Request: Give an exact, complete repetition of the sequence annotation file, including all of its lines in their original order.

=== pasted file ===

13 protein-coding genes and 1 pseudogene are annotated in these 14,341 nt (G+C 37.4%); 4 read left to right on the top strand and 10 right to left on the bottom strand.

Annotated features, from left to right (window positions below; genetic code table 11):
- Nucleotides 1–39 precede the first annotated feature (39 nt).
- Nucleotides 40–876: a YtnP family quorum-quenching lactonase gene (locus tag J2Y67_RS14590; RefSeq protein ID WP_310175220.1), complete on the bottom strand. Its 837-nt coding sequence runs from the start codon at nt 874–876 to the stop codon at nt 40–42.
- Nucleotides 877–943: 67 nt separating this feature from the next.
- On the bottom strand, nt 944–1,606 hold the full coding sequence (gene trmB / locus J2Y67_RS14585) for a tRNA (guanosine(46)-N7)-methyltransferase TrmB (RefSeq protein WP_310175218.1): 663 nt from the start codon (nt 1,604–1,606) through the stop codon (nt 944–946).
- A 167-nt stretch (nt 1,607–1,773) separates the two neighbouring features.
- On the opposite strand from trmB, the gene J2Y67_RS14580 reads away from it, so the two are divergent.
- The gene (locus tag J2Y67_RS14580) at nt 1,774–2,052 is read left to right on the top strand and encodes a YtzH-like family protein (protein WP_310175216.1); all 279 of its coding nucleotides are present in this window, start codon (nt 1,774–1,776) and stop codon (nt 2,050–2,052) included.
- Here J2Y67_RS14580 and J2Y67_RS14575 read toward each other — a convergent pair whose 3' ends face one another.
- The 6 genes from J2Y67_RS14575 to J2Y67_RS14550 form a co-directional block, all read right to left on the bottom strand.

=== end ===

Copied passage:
13 protein-coding genes and 1 pseudogene are annotated in these 14,341 nt (G+C 37.4%); 4 read left to right on the top strand and 10 right to left on the bottom strand.

Annotated features, from left to right (window positions below; genetic code table 11):
- Nucleotides 1–39 precede the first annotated feature (39 nt).
- Nucleotides 40–876: a YtnP family quorum-quenching lactonase gene (locus tag J2Y67_RS14590; RefSeq protein ID WP_310175220.1), complete on the bottom strand. Its 837-nt coding sequence runs from the start codon at nt 874–876 to the stop codon at nt 40–42.
- Nucleotides 877–943: 67 nt separating this feature from the next.
- On the bottom strand, nt 944–1,606 hold the full coding sequence (gene trmB / locus J2Y67_RS14585) for a tRNA (guanosine(46)-N7)-methyltransferase TrmB (RefSeq protein WP_310175218.1): 663 nt from the start codon (nt 1,604–1,606) through the stop codon (nt 944–946).
- A 167-nt stretch (nt 1,607–1,773) separates the two neighbouring features.
- On the opposite strand from trmB, the gene J2Y67_RS14580 reads away from it, so the two are divergent.
- The gene (locus tag J2Y67_RS14580) at nt 1,774–2,052 is read left to right on the top strand and encodes a YtzH-like family protein (protein WP_310175216.1); all 279 of its coding nucleotides are present in this window, start codon (nt 1,774–1,776) and stop codon (nt 2,050–2,052) included.
- Here J2Y67_RS14580 and J2Y67_RS14575 read toward each other — a convergent pair whose 3' ends face one another.
- The 6 genes from J2Y67_RS14575 to J2Y67_RS14550 form a co-directional block, all read right to left on the bottom strand.